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digitalmars.D - Code doesn't compile

reply Mohammad Sadegh Khoeini <mskco.tp gmail.com> writes:
Hi D community,

I was just playing with some code and encountered a problem:

```
struct Foo(alias T)
{
   void call() { T(); }
}

struct Bar
{
   void fun() {}
}

struct Baz(T)
{
   void fun(U)() {}
}

void main()
{
   auto b = Bar();
   auto f = Foo!(delegate{b.fun();})();  // this works
   f.call();
   auto foobaz = &b.fun;
   auto t = Foo!(foobaz)();  // this works
   // auto u = Foo!(&b.fun)();  // doesn't work: vaiable b cannot be 
read at compile time
   // auto v = Foo!(Baz!int.fun!int)();  //doesn't work: this for fun 
needs to be type Baz not type Foo!(fun)
}
```

I wonder if this is a bug or I'm doing it wrong!

I'm using "DMD64 D Compiler v2.063" on Mac OS X 10.8
Jul 05 2013
next sibling parent reply "Adam D. Ruppe" <destructionator gmail.com> writes:
On Friday, 5 July 2013 at 11:23:55 UTC, Mohammad Sadegh Khoeini 
wrote:
   // auto u = Foo!(&b.fun)();  // doesn't work: vaiable b 
 cannot be read at compile time
   // auto v = Foo!(Baz!int.fun!int)();  //doesn't work: this 
 for fun needs to be type Baz not type Foo!(fun)

Not a bug, I think at least, getting the address needs to be done at runtime and delegates need an address. The reason the literal works is literals can cheat at figuring out its variables. Wrapping it like you did for variable f is the easiest way to make it work.
Jul 05 2013
parent Mohammad Sadegh Khoeini <mskco.tp gmail.com> writes:
On 7/5/13 7:05 PM, Adam D. Ruppe wrote:
 On Friday, 5 July 2013 at 11:23:55 UTC, Mohammad Sadegh Khoeini wrote:
   // auto u = Foo!(&b.fun)();  // doesn't work: vaiable b cannot be
 read at compile time
   // auto v = Foo!(Baz!int.fun!int)();  //doesn't work: this for fun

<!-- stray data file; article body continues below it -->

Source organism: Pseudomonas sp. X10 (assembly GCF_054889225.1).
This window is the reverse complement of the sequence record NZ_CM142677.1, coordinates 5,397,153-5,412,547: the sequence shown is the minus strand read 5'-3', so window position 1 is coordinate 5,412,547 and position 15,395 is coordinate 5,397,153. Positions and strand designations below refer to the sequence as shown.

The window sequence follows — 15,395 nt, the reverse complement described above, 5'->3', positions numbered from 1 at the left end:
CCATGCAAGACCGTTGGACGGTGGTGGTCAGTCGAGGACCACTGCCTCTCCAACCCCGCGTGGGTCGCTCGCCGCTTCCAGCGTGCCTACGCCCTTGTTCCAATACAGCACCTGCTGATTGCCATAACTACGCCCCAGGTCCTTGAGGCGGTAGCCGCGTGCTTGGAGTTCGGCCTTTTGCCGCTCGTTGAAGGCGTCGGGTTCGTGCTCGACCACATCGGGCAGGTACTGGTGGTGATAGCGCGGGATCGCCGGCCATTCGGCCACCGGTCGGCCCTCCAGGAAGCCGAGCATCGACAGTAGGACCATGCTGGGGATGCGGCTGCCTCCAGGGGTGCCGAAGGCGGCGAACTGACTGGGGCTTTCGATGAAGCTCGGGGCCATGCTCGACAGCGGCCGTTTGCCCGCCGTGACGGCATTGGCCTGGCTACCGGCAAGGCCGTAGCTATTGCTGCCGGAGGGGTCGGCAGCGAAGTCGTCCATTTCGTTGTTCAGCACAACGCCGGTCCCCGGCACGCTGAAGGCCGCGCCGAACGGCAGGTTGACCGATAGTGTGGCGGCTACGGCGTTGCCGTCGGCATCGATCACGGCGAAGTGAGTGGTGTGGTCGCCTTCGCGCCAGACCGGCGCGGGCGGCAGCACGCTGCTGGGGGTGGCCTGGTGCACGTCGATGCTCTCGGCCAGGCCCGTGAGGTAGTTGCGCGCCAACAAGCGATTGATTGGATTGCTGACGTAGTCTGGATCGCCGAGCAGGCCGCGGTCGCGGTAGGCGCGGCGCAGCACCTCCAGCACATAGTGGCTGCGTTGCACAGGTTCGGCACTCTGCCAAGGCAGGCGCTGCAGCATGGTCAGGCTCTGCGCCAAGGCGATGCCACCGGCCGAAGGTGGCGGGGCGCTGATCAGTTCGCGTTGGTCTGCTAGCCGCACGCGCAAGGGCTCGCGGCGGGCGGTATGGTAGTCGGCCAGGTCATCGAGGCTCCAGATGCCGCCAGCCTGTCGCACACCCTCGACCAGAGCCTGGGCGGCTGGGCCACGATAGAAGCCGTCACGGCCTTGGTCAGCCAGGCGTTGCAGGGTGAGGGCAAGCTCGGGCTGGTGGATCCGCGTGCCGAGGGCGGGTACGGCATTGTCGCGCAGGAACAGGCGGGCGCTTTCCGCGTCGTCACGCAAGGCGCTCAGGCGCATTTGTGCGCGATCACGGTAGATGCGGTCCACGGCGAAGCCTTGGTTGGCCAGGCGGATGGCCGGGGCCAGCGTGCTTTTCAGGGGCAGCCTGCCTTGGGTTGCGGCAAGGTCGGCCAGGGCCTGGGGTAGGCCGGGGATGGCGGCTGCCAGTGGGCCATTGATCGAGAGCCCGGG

needs to be type Baz not type Foo!(fun)

Not a bug, I think at least, getting the address needs to be done at runtime and delegates need an address. The reason the literal works is literals can cheat at figuring out its variables. Wrapping it like you did for variable f is the easiest way to make it work.

Yes, but it's confusing. What is great about D's meta programming is that it is very intuitive. However, the gotchas like that will surprise people. specifically that these kind of stuff can happen in the middle of a very complex code, which makes it very hard to find out the source of the problem. I feel like the compiler in these kind of situations should be able to deduce on itself that &b.fun needs to wrapped on the site of its appearance. The other side of this problem is how can I cheat the templating system so it would accept these kind of expressions?
Jul 05 2013
prev sibling parent "Adam D. Ruppe" <destructionator gmail.com> writes:
On Friday, 5 July 2013 at 15:17:09 UTC, Mohammad Sadegh Khoeini 
wrote:
 However, the gotchas like that will surprise people.

Aye, I have fought with it before and never made a good solution. The problem is that b can change at runtime, so it has no way of knowing for sure which object it should use at compile time. It does work easily if you use it as a runtime delegate though, without being a template at all, or a type template like this: import std.traits; void call(T)(T t) if(isCallable!T) { t(); } then call(&foo) and so on should all work.
 The other side of this problem is how can I cheat the 
 templating system so it would accept these kind of expressions?

I don't know any more though :( maybe someone else has some good tricks.
Jul 05 2013